When "Selfies" Get Destructive and What I Do About It!

Over the past 5 years, the “selfie craze” has taken social media, our smart phones, and our email, by storm. Most of us (including me) are guilty of this silly ego-based activity... taking a picture that we think is attractive of ourselves and sending it out into social media land via Facebook profile or Instagram. In moderation and in recognition that we are grasping (to some extent) for the approval and attention of others, I don’t see it as a huge stinkin’ deal. 

However, with respect to body image, taking pictures of our bodies can be super destructive. “Body selfies” we will call them, can fall under the broader category of an obsessive and self-destructive behavior called "body checking."

Nooo! Not THAT kind of body checking! More like this:

According to NEDA, the National Eating Disorders Association, body checking refers to an obsessive compulsive behavior or thought regarding physical appearance. Body checking can come in many forms:
-    Frequent checking in mirrors and anything reflective
-    Pinching the body in various areas
-    Asking others for reassurance often “Do I look fat in this?” “Do I look like I gained weight?”
-    Weighing yourself excessively to "check-in" 
-    Taking pictures of body and posting for reassurance and acceptance  

Anonymous person with a broken leg. Hmmmm? This was a "progress pic" sent to my coach. Until I decided that progress pics aren't for me!

Anonymous person with a broken leg. Hmmmm? This was a "progress pic" sent to my coach. Until I decided that progress pics aren't for me!

One of the most misleading things about having body-checking behaviors and struggles with body image is that quite often, the people around you may misinterpret your self-destructive behaviors for vanity. While this may be true for some selfie-ers, this is SO not the case for a lot of us. Yes… I said “US.” I have struggled with body checking for many years. 

Story Time.
This past year, I was “checking” myself in a glass picture frame, when my housemate totally caught me. Oy! He jokingly poked fun at me, saying, “Stop checking yourself out all of the time, you look fine. Jeeze!” I was so confused at his statement (and mortified)! He thought I was being vain by looking at myself often, all the while, I was having anxiety about my appearance and obsessively “checking” to see if I was “ok.”

This has been a struggle for me for about 10 years… For me, it’s mirrors. I used to have the constant urge to “check” if I looked “acceptable." I then saw unacceptable, which then turned into anxiety and guilt, like a run-away train. You may know EXACTLY what I am talking about. Posing in the mirror in different angles, poking, pulling, pinching, etc. Not a super kind thing to do to yourself, eh? Yuck. Talk about crapping all over yourself.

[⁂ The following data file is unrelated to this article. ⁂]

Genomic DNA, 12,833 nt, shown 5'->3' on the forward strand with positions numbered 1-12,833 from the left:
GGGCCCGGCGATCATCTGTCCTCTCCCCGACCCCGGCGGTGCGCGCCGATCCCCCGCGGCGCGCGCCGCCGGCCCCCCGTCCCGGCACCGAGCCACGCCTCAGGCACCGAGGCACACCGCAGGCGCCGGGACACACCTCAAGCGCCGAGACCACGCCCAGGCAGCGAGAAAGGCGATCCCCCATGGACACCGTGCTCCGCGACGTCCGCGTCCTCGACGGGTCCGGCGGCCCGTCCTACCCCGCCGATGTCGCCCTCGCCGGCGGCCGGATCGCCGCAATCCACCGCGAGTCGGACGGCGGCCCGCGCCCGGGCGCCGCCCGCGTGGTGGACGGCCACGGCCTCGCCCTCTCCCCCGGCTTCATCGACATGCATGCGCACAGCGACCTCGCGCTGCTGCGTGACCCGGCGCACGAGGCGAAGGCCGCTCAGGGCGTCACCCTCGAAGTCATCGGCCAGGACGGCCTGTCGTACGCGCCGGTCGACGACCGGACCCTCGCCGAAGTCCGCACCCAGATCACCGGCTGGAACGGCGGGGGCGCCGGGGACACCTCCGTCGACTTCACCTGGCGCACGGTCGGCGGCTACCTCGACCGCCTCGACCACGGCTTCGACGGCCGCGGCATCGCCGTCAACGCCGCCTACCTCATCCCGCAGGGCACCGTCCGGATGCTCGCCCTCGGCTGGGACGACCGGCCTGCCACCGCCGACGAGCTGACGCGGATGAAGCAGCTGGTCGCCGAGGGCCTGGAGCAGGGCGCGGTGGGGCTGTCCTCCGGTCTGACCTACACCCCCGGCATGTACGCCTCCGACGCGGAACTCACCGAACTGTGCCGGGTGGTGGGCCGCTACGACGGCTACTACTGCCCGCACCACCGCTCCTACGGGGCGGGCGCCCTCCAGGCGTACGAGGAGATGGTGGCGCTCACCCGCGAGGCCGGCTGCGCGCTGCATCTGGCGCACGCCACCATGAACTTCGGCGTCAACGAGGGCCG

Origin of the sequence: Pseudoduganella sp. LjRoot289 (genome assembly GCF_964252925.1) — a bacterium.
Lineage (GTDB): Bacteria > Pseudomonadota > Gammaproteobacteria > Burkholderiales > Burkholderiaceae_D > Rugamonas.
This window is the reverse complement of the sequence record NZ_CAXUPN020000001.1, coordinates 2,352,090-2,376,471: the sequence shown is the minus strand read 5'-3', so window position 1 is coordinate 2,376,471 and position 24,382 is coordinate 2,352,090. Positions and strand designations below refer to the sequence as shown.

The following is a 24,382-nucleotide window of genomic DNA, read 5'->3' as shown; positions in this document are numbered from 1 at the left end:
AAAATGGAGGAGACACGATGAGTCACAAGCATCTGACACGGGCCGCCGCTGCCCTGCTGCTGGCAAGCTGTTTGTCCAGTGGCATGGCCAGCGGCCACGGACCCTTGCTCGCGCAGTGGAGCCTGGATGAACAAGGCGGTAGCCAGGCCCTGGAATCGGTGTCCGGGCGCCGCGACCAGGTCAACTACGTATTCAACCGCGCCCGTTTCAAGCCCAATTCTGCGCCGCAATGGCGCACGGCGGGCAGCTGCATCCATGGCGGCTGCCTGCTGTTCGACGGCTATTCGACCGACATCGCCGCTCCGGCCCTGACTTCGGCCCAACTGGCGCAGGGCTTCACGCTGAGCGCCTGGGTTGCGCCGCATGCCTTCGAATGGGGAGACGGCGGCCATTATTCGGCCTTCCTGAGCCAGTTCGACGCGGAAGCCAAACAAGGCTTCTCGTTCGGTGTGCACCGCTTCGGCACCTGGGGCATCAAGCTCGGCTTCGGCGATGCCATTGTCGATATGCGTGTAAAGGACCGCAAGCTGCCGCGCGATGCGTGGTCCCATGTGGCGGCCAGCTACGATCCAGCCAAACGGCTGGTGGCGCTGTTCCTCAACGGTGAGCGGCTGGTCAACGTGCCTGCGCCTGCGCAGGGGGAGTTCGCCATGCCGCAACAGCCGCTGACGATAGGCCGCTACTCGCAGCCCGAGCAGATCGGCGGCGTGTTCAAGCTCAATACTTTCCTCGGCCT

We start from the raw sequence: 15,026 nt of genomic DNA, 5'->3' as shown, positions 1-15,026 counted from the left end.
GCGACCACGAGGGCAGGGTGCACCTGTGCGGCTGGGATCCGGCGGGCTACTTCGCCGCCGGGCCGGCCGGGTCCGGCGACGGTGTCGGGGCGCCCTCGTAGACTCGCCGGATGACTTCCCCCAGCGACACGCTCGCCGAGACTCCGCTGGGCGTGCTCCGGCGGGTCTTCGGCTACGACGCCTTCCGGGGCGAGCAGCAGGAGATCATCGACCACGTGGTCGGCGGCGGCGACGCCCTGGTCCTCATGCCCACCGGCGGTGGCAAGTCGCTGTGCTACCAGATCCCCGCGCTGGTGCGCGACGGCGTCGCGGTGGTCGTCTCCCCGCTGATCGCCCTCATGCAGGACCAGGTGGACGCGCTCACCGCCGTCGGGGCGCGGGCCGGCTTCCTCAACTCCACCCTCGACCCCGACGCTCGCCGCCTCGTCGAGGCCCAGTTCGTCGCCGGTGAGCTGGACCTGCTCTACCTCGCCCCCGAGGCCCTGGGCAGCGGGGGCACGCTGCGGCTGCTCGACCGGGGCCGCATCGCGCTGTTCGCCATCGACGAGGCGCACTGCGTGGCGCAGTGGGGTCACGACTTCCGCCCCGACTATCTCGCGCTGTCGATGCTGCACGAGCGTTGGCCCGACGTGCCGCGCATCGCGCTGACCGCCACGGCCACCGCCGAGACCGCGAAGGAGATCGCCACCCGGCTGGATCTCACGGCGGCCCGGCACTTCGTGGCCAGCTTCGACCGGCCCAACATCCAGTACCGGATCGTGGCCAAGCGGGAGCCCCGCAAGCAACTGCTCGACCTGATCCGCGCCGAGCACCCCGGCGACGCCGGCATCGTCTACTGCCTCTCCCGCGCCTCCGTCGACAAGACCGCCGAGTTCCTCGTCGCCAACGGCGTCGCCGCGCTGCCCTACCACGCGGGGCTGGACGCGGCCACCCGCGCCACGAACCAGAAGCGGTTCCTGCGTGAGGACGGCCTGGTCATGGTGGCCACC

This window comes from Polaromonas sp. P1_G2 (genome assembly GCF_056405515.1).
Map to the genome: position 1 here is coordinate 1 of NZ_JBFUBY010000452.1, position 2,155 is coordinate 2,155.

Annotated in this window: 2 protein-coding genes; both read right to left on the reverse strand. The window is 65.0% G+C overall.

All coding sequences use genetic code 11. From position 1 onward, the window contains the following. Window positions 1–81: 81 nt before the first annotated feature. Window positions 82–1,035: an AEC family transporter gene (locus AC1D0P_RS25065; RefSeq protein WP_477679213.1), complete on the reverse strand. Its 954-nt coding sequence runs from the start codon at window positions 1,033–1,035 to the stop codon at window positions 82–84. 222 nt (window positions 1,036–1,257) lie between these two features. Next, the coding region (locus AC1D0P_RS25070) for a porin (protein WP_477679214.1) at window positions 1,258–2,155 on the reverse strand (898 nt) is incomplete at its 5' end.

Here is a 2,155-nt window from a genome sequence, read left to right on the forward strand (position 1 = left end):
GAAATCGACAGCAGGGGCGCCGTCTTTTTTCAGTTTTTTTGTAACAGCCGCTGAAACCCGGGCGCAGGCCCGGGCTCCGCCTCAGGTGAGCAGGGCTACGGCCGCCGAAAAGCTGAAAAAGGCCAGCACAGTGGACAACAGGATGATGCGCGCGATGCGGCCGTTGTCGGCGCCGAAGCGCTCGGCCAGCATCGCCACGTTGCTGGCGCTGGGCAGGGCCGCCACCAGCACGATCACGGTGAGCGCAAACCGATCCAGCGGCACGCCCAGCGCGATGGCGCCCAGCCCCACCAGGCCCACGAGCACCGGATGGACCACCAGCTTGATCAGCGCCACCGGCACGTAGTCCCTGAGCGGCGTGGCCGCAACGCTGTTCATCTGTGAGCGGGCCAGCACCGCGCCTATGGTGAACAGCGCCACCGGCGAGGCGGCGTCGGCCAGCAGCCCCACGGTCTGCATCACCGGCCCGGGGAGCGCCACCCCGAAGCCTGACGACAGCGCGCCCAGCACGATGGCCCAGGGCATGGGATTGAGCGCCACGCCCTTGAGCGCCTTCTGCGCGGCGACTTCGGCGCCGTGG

Although I don’t SEND “selfies,” you can see that there are many forms of this potentially self-destructive behavior. If you are totally confident and are looking in the mirror 50 times a day and taking selfies of yourself because you think you ROCK and want to share it with the world, well, go on with your bad self. Just don’t be annoying about it and recognize that ultimately, you are seeking attention from others. It’s fine, we’re human. But OWN THAT.  
Chances are, though, that you may be able to relate to the body checking behaviors listed above, in some shape or form. ☺ 

TOOLS! I like to give you tools! So here we go. 

I recently moved into a new house. Everything about it is INCREDIBLE, except one thing. Yes! You got it… there are TONS of huge mirrors. Side Note: Working and exercising in a gym can be triggering at times for some people, so please be kind to yourself while you are movin’ and shakin’! 

Mirrors trigger me, but mirrors are a fact of life and so that is why we pull tools out of our toolbox to continue to be the strongest versions of ourselves. Right?

This is what I do to my mirrors. Yes, I live alone. But I have guests over, frequently, and they sure do use my bathroom. I used to scramble to take my "tools” down before my company showed up, but the past few times I have forgotten. To my surprise, everyone that has seen my signs has told me that they felt empowered by them (which made the scarlet in my cheeks and nausea, disappear). So now, I leave them up. We all have things we are working on. And to be honest, I am getting to the point (and I can’t believe I can actually say this), where I really don’t care what anyone thinks?! Don't get me wrong, I am constantly striving to be a better person and I appreciate honesty and healthful opinions of my loved ones, but I'M ME. 



  • I write funny messages to myself, like this… and then laugh when I catch myself trying to sneak a body-check:



  • I write NICE messages to myself like this… and then I strive to believe it.  


  • I write a list of things about myself that I AM, and I say it out loud to myself EVERY MORNING when I am brushing my teeth, IN FRONT OF THE MIRROR. ☺ And I add onto this list, all of the time. “What you think, you believe.”



  • If I take a picture of myself for whatever (Ex. Facebook picture), #1, I OWN that I am posting a “selfie” on social media for, well, attention… right? And then, I take a really silly photo of myself to remind myself to keep things LIGHT, FLUID, IMPERMEABLE and LOVING.

Just a few ideas to keep kindness and love coming your way. Try it!
There is NO HARM in saying nice things to yourself. 

Be kind to yourself, YOU ARE IRREPLACEABLE. 


Erin Kershaw
Fitness Director, Edge Fitness Center at the Ascutney Mtn. Resort

For more information on Wellness and Mindfulness Coaching, please contact Erin Kershaw at erink@edgevt.com or 802-484-3511.